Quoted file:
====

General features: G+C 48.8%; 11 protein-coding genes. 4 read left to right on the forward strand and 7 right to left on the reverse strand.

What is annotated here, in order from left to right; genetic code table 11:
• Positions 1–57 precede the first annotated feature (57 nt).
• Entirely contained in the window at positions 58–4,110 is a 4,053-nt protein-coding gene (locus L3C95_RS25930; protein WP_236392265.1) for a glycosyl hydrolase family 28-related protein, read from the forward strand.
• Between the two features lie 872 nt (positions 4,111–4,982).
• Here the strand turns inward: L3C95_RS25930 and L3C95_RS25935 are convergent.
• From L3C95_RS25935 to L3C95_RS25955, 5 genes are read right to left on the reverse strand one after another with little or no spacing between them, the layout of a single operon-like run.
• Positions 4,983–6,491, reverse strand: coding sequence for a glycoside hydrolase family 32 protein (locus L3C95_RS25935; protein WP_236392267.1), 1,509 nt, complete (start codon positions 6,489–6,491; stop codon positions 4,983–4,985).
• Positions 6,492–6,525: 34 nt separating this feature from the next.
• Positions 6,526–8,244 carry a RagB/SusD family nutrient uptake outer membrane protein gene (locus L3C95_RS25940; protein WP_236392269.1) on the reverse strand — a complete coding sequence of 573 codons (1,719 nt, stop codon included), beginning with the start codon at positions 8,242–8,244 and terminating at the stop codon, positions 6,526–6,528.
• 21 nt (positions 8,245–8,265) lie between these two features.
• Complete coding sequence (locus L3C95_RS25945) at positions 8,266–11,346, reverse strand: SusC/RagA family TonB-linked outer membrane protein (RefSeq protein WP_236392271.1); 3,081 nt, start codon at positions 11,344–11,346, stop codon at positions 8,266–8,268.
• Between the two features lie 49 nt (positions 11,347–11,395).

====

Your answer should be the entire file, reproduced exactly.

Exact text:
General features: G+C 48.8%; 11 protein-coding genes. 4 read left to right on the forward strand and 7 right to left on the reverse strand.

What is annotated here, in order from left to right; genetic code table 11:
• Positions 1–57 precede the first annotated feature (57 nt).
• Entirely contained in the window at positions 58–4,110 is a 4,053-nt protein-coding gene (locus L3C95_RS25930; protein WP_236392265.1) for a glycosyl hydrolase family 28-related protein, read from the forward strand.
• Between the two features lie 872 nt (positions 4,111–4,982).
• Here the strand turns inward: L3C95_RS25930 and L3C95_RS25935 are convergent.
• From L3C95_RS25935 to L3C95_RS25955, 5 genes are read right to left on the reverse strand one after another with little or no spacing between them, the layout of a single operon-like run.
• Positions 4,983–6,491, reverse strand: coding sequence for a glycoside hydrolase family 32 protein (locus L3C95_RS25935; protein WP_236392267.1), 1,509 nt, complete (start codon positions 6,489–6,491; stop codon positions 4,983–4,985).
• Positions 6,492–6,525: 34 nt separating this feature from the next.
• Positions 6,526–8,244 carry a RagB/SusD family nutrient uptake outer membrane protein gene (locus L3C95_RS25940; protein WP_236392269.1) on the reverse strand — a complete coding sequence of 573 codons (1,719 nt, stop codon included), beginning with the start codon at positions 8,242–8,244 and terminating at the stop codon, positions 6,526–6,528.
• 21 nt (positions 8,245–8,265) lie between these two features.
• Complete coding sequence (locus L3C95_RS25945) at positions 8,266–11,346, reverse strand: SusC/RagA family TonB-linked outer membrane protein (RefSeq protein WP_236392271.1); 3,081 nt, start codon at positions 11,344–11,346, stop codon at positions 8,266–8,268.
• Between the two features lie 49 nt (positions 11,347–11,395).